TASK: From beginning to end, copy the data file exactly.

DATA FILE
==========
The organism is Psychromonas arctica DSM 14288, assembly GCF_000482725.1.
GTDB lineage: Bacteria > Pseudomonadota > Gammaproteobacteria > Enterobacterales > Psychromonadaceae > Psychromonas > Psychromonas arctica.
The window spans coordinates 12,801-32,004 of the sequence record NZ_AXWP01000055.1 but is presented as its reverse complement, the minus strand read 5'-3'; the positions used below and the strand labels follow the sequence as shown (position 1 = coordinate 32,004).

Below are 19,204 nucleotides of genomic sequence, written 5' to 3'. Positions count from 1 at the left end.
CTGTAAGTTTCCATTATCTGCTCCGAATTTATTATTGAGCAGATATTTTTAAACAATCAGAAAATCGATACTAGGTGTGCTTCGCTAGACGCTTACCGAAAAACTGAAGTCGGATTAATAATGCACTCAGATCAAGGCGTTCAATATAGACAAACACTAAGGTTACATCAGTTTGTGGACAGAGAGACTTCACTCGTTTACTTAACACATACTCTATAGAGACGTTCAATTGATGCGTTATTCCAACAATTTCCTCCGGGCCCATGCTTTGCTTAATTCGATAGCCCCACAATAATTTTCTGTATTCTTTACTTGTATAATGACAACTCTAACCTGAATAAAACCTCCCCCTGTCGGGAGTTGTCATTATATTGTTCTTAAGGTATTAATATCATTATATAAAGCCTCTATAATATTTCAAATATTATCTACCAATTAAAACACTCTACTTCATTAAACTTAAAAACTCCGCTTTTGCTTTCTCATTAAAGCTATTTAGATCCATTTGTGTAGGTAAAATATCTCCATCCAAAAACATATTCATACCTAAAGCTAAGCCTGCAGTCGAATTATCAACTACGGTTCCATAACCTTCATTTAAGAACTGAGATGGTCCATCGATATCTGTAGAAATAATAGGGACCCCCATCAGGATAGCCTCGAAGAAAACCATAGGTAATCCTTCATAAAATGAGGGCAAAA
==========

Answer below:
The organism is Psychromonas arctica DSM 14288, assembly GCF_000482725.1.
GTDB lineage: Bacteria > Pseudomonadota > Gammaproteobacteria > Enterobacterales > Psychromonadaceae > Psychromonas > Psychromonas arctica.
The window spans coordinates 12,801-32,004 of the sequence record NZ_AXWP01000055.1 but is presented as its reverse complement, the minus strand read 5'-3'; the positions used below and the strand labels follow the sequence as shown (position 1 = coordinate 32,004).

Below are 19,204 nucleotides of genomic sequence, written 5' to 3'. Positions count from 1 at the left end.
CTGTAAGTTTCCATTATCTGCTCCGAATTTATTATTGAGCAGATATTTTTAAACAATCAGAAAATCGATACTAGGTGTGCTTCGCTAGACGCTTACCGAAAAACTGAAGTCGGATTAATAATGCACTCAGATCAAGGCGTTCAATATAGACAAACACTAAGGTTACATCAGTTTGTGGACAGAGAGACTTCACTCGTTTACTTAACACATACTCTATAGAGACGTTCAATTGATGCGTTATTCCAACAATTTCCTCCGGGCCCATGCTTTGCTTAATTCGATAGCCCCACAATAATTTTCTGTATTCTTTACTTGTATAATGACAACTCTAACCTGAATAAAACCTCCCCCTGTCGGGAGTTGTCATTATATTGTTCTTAAGGTATTAATATCATTATATAAAGCCTCTATAATATTTCAAATATTATCTACCAATTAAAACACTCTACTTCATTAAACTTAAAAACTCCGCTTTTGCTTTCTCATTAAAGCTATTTAGATCCATTTGTGTAGGTAAAATATCTCCATCCAAAAACATATTCATACCTAAAGCTAAGCCTGCAGTCGAATTATCAACTACGGTTCCATAACCTTCATTTAAGAACTGAGATGGTCCATCGATATCTGTAGAAATAATAGGGACCCCCATCAGGATAGCCTCGAAGAAAACCATAGGTAATCCTTCATAAAATGAGGGCAAAA